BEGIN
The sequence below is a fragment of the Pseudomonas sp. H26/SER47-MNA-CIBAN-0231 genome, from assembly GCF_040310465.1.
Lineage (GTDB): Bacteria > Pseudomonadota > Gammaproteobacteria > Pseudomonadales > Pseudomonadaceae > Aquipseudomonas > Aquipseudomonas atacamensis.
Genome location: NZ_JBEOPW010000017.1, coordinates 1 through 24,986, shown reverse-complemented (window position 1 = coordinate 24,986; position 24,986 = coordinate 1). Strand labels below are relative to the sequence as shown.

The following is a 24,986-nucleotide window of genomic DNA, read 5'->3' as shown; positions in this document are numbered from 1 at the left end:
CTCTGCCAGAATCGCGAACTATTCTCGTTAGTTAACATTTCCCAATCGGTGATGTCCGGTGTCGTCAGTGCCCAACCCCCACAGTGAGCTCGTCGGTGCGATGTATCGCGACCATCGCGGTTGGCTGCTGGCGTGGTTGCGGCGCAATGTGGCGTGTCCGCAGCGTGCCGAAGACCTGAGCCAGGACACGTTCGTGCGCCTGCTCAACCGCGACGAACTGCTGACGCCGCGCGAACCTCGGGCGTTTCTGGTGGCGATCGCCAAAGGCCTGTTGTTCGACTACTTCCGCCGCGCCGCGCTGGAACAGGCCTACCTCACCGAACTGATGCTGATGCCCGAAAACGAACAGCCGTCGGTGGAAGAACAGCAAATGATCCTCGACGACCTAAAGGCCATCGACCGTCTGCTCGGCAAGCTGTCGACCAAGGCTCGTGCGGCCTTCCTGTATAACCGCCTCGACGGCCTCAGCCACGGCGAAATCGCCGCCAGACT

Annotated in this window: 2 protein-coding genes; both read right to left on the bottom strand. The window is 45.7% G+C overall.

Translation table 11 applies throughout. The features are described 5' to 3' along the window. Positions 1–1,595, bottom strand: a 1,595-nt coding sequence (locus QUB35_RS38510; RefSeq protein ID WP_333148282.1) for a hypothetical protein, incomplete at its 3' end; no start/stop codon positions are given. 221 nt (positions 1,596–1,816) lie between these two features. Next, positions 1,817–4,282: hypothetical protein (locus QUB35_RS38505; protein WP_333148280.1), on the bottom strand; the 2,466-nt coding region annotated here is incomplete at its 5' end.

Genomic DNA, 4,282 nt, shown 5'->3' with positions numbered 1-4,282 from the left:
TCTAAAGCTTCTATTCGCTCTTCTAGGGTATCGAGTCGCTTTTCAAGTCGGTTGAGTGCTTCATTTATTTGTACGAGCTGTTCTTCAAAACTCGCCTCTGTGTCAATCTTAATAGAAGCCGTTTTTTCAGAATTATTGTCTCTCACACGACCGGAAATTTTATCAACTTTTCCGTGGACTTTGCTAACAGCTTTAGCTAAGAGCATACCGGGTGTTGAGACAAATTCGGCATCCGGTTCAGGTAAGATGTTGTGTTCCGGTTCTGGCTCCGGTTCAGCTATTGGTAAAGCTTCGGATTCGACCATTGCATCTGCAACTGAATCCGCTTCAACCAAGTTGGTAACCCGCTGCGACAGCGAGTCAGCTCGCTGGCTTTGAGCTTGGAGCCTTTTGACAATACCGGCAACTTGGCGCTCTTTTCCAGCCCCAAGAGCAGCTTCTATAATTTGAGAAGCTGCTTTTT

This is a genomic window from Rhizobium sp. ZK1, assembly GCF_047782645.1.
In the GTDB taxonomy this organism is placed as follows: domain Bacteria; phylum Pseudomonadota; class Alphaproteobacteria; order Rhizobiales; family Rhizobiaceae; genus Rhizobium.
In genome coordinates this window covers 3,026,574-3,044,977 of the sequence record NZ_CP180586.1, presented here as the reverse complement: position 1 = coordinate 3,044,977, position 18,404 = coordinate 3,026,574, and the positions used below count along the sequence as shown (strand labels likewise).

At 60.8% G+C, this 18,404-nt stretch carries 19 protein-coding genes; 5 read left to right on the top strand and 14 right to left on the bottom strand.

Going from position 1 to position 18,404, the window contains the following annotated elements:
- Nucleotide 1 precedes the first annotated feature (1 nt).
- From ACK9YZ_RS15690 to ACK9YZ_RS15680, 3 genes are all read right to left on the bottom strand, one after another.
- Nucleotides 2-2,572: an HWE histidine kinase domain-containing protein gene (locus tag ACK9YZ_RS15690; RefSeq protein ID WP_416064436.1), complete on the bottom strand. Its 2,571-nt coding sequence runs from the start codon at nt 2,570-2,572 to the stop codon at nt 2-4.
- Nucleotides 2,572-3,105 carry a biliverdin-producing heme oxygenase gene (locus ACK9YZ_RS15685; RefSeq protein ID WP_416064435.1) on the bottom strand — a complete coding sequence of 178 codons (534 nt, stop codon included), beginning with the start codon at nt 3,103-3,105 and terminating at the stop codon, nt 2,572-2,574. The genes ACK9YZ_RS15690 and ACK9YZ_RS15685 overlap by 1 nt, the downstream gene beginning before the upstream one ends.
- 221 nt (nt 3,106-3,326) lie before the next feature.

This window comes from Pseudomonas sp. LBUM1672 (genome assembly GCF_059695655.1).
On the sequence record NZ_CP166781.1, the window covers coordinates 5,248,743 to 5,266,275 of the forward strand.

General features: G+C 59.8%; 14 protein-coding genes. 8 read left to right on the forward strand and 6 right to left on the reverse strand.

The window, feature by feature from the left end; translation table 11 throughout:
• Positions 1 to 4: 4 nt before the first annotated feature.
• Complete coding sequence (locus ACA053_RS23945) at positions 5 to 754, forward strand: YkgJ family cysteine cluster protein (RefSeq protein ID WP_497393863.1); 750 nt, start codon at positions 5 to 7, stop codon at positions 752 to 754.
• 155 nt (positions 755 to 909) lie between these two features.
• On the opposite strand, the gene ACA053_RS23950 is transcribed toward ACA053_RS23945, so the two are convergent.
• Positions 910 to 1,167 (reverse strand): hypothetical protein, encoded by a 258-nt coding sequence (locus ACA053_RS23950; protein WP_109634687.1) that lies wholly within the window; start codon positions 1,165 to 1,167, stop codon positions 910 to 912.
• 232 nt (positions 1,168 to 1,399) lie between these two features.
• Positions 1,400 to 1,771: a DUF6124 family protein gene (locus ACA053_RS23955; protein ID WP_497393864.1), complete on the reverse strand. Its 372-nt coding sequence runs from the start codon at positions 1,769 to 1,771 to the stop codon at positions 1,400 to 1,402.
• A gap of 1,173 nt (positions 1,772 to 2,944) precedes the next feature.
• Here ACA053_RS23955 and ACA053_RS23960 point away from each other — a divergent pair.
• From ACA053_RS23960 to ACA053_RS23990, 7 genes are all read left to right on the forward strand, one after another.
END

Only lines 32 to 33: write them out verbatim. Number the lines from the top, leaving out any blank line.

• Here ACA053_RS23955 and ACA053_RS23960 point away from each other — a divergent pair.
• From ACA053_RS23960 to ACA053_RS23990, 7 genes are all read left to right on the forward strand, one after another.